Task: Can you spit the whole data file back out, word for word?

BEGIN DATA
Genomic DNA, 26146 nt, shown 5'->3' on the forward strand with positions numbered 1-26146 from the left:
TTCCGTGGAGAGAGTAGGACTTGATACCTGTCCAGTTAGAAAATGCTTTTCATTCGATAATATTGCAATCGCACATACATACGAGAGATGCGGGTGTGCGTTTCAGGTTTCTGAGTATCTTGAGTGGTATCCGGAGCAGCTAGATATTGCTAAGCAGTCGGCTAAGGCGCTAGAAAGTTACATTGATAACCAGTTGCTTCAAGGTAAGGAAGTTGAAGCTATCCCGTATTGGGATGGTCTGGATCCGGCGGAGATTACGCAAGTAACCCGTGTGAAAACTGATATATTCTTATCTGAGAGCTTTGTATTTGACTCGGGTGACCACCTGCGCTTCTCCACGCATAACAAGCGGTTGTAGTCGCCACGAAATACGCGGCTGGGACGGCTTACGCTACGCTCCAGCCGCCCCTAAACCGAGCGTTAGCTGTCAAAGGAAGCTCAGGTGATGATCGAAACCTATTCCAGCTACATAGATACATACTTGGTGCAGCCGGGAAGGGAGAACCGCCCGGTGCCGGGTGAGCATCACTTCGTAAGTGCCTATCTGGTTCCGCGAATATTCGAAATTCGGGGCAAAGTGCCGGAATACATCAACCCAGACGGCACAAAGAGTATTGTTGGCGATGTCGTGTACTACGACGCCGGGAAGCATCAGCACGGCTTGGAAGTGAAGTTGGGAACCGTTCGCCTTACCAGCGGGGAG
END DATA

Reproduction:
Genomic DNA, 26146 nt, shown 5'->3' on the forward strand with positions numbered 1-26146 from the left:
TTCCGTGGAGAGAGTAGGACTTGATACCTGTCCAGTTAGAAAATGCTTTTCATTCGATAATATTGCAATCGCACATACATACGAGAGATGCGGGTGTGCGTTTCAGGTTTCTGAGTATCTTGAGTGGTATCCGGAGCAGCTAGATATTGCTAAGCAGTCGGCTAAGGCGCTAGAAAGTTACATTGATAACCAGTTGCTTCAAGGTAAGGAAGTTGAAGCTATCCCGTATTGGGATGGTCTGGATCCGGCGGAGATTACGCAAGTAACCCGTGTGAAAACTGATATATTCTTATCTGAGAGCTTTGTATTTGACTCGGGTGACCACCTGCGCTTCTCCACGCATAACAAGCGGTTGTAGTCGCCACGAAATACGCGGCTGGGACGGCTTACGCTACGCTCCAGCCGCCCCTAAACCGAGCGTTAGCTGTCAAAGGAAGCTCAGGTGATGATCGAAACCTATTCCAGCTACATAGATACATACTTGGTGCAGCCGGGAAGGGAGAACCGCCCGGTGCCGGGTGAGCATCACTTCGTAAGTGCCTATCTGGTTCCGCGAATATTCGAAATTCGGGGCAAAGTGCCGGAATACATCAACCCAGACGGCACAAAGAGTATTGTTGGCGATGTCGTGTACTACGACGCCGGGAAGCATCAGCACGGCTTGGAAGTGAAGTTGGGAACCGTTCGCCTTACCAGCGGGGAG